Can eating LESS make you GAIN weight?

Can eating LESS make you GAIN weight?


When it comes to achieving your goals, it is all about having the right intention.

Once you’ve got the right intention, the next step is to make sure you take the right action to move you towards your goals.

Sometimes though, with all of the best intentions in the World, we may not take the right action to reach our goals.

We may think that we have set the best course of action, and when we do not reach our goal we can feel frustrated.  Frustrated in both ourselves and the plan we followed.  

A perfect example of this is the usual way that most people try to lose weight.

The usual way involves sudden changes in both the amount of food that is eaten and the types of food that are eaten.

You may go from eating whatever you want, whenever you want to eating super healthy food and a much smaller quantity of food overall.

It’s the logical step to take.  And it makes perfect sense.  After all, we need to eat less calories than we are burning to lose weight.

And so, we cut out anything that remotely looks or tastes like a treat.  We eat chicken salad for breakfast, lunch and dinner.  We say adios to carbohydrates.  And we switch our favourite cocktails, wines and IPA lagers to the slim line vodka and tonic that we don’t reaaaaalllly like the taste of.

If you’ve tried this sort of plan before, then you know that although you may lose weight for a period of time, ultimately you return from whence you came.  You’re fed up of feeling hungry and missing out on the finer things in life.  You’re left feeling frustrated because you have regained the weight that you lost. As a result, you don’t want to think about weight loss for a while.

This cycle is normal and expected.  

So why do most people get sucked into this cycle again and again?  And how can eating less actually lead to you gaining weight?

It boils down to two things:

Hunger & Satisfaction

Weight loss is a funny thing.  

We are sold an idea by a large part of the dieting industry that we should be able to lose 2+ lbs a week.  Anything less than that is seen as a waste of time.

But if that was true and it was as easy at that, then the first diet you went on would be your last.  All you’d need to do is switch to healthy foods and reduce the amount you eat, as per the example above.

The problem is, that reducing your food intake drastically and cutting out entire food groups has a big impact on both your hunger and satisfaction levels - especially when you make a sudden switch.

Hunger is a strong trigger.  You’ll know that the thought of following a diet or eating healthily can go out of the window when your hunger gets the better of you.  The smell of warm cookies or doughnuts wafting through the supermarket air can feel nigh on impossible to resist when your stomach is grumbling and your blood sugar has dipped.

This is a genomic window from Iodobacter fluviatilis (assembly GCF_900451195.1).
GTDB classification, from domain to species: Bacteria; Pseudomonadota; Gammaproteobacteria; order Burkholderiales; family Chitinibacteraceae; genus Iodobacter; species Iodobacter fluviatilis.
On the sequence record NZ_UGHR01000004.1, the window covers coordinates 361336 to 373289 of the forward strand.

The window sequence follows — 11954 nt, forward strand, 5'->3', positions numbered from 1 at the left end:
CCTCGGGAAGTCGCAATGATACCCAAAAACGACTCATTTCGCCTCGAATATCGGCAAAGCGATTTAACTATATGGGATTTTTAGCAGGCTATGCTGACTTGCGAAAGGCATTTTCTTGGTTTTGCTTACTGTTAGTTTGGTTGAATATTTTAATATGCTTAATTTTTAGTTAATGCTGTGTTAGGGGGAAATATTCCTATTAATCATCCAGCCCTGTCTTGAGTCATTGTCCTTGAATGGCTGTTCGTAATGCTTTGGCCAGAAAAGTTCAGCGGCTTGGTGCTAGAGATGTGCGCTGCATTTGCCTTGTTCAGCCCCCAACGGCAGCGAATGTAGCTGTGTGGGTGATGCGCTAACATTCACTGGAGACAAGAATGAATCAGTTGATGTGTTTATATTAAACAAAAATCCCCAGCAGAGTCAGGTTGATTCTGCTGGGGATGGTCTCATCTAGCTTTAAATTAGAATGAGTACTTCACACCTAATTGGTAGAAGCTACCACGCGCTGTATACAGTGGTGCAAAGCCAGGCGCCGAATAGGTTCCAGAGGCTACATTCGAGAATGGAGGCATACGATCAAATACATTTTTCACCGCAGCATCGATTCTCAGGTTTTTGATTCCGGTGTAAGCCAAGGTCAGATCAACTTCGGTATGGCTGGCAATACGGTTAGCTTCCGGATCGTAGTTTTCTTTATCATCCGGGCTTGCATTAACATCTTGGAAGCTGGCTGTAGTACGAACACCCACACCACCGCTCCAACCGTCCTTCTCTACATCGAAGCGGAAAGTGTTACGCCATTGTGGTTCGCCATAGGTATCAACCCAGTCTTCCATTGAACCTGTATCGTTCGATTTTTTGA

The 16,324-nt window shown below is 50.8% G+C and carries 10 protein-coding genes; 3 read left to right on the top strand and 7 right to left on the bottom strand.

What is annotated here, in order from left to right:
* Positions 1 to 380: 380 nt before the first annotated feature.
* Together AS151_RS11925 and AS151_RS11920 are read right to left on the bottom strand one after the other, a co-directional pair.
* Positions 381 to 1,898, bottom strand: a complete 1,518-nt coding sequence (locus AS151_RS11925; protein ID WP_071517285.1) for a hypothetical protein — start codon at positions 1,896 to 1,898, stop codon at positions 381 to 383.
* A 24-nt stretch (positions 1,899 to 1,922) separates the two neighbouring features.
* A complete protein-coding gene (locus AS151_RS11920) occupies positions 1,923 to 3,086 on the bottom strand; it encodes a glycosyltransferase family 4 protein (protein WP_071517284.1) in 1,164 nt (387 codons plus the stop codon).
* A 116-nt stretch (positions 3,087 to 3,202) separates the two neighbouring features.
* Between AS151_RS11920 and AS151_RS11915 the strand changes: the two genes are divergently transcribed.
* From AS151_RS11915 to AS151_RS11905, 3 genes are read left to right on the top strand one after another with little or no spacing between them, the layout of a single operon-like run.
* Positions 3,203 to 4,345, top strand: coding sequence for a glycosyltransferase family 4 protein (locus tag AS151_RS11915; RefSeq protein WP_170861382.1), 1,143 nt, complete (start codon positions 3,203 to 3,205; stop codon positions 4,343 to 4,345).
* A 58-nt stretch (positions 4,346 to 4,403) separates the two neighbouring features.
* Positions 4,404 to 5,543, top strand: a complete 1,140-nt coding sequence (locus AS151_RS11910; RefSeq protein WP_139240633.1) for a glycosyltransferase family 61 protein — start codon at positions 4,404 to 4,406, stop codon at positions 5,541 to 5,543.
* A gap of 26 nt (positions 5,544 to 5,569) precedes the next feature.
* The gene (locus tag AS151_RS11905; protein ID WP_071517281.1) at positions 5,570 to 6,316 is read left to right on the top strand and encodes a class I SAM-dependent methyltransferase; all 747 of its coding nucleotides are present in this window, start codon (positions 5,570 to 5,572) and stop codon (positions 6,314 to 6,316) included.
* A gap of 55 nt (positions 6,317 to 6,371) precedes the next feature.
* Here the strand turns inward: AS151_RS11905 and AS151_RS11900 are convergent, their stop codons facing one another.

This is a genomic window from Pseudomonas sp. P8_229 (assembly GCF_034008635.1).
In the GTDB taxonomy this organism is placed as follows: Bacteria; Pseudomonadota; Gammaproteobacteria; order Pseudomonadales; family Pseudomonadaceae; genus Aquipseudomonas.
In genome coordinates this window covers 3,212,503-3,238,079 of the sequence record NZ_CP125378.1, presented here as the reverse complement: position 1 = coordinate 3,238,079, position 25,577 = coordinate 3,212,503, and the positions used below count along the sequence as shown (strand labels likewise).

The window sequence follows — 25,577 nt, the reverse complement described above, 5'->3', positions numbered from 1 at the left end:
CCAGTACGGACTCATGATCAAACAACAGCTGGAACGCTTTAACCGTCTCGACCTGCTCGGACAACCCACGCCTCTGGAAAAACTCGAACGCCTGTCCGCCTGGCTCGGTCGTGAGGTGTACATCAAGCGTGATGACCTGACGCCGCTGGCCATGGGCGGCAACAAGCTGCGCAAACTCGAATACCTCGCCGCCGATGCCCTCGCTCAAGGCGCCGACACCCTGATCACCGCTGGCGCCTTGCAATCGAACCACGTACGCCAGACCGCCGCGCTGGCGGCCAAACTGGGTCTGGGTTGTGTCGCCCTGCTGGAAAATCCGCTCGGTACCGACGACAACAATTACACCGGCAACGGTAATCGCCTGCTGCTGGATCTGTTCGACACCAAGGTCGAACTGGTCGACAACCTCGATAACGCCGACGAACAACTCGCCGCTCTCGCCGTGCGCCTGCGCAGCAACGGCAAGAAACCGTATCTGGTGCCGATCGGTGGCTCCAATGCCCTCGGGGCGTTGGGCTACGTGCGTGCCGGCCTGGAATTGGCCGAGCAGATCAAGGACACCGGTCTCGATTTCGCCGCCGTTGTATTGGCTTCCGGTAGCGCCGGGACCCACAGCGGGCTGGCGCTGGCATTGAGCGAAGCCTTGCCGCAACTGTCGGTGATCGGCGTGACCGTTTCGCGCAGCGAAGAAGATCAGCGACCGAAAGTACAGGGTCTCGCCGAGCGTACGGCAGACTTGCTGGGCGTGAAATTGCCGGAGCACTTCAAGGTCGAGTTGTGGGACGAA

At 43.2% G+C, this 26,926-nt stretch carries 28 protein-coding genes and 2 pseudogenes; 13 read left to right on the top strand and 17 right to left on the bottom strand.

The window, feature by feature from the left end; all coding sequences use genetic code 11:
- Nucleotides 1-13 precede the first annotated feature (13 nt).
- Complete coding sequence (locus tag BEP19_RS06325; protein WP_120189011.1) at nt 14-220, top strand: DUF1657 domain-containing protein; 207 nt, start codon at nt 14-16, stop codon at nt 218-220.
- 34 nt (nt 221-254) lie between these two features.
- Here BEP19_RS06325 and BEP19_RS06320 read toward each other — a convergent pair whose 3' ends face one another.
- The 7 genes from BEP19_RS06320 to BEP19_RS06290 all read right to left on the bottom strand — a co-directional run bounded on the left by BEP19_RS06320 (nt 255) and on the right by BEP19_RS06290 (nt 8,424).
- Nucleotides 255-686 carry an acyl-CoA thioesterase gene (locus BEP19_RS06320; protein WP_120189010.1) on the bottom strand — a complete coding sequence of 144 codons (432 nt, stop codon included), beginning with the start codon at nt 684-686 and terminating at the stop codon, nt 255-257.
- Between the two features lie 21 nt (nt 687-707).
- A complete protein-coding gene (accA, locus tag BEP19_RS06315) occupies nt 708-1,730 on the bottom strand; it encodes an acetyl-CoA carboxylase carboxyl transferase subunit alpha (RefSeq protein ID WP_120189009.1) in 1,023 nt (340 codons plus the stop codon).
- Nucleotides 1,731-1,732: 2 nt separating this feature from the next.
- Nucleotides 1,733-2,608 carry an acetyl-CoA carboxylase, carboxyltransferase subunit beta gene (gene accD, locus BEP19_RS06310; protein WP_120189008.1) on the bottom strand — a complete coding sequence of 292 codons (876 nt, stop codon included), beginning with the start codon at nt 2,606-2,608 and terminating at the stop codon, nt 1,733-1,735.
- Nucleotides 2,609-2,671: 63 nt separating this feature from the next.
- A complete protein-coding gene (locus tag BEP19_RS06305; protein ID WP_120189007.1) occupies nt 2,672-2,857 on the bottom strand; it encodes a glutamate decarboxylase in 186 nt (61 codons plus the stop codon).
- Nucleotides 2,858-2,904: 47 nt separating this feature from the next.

Throw in a touch of stress, a good dose of fatigue and lack of satisfaction because you’ve cut out carbs & your favourite treats, and you’ve got a whole new level of challenge.

This is what dieting does.  It makes you hungry.  It leaves you unsatisfied.  And that means, at some point you are going to eat more than you intend to and you’re going to seek out your favourite treats (think sweets, cookies, ice cream, cereals, crisps etc.)  

Throw in a good dose of fatigue and stress and you’ve got a recipe for overeating.

Before you know it, you’ve wiped out your calorie deficit.  In your mind you’re still on a diet, yet you aren’t losing weight!

There is a better way of doing things.  

What to do

Successful, long term weight loss boils down to working with your body and mind.  Instead of fighting your hunger and relying on willpower you can:

  • Say goodbye to hardcore diets once and for all.  Have they really served you over the decade or more?

  • Eat good quality food most of the time, but allow your self some treats occasionally (moderation).  This can keep your cravings at bay and keep you feeling satisfied.

  • Learn to listen to you hunger more often.  Try to start eating when you are comfortably hungry (not ravenous) and stop eating when you are 80% full, most of the time.  This is a great way to automatically reduce the amount you eat without being hyper-focused on calories and macronutrients.

  • Eat whole foods that you enjoy the taste, texture and smell of.  This will make eating healthy foods more satisfying.  Who wants to live on bland salads and chicken breasts?  

  • Try to not cut out entire food groups; proteins, fruits & veggies, fats and carbs will all help to better manage your hunger levels and leave you feeling more satisfied between meals.  

  • Adjust your expectations when it comes to weight loss.  Losing 0.5% of your bodyweight per week is good progress.  If you weigh 80kg/176lbs, then losing 400g/0.9lbs a week is actually good progress.  The harder you push, the more impact there will be on your hunger levels.

About Matt

I want to help empower you to lead an active lifestyle and help you build the habits and practices that will help optimise your health - without counting calories, dieting or following another overly intensive exercise program.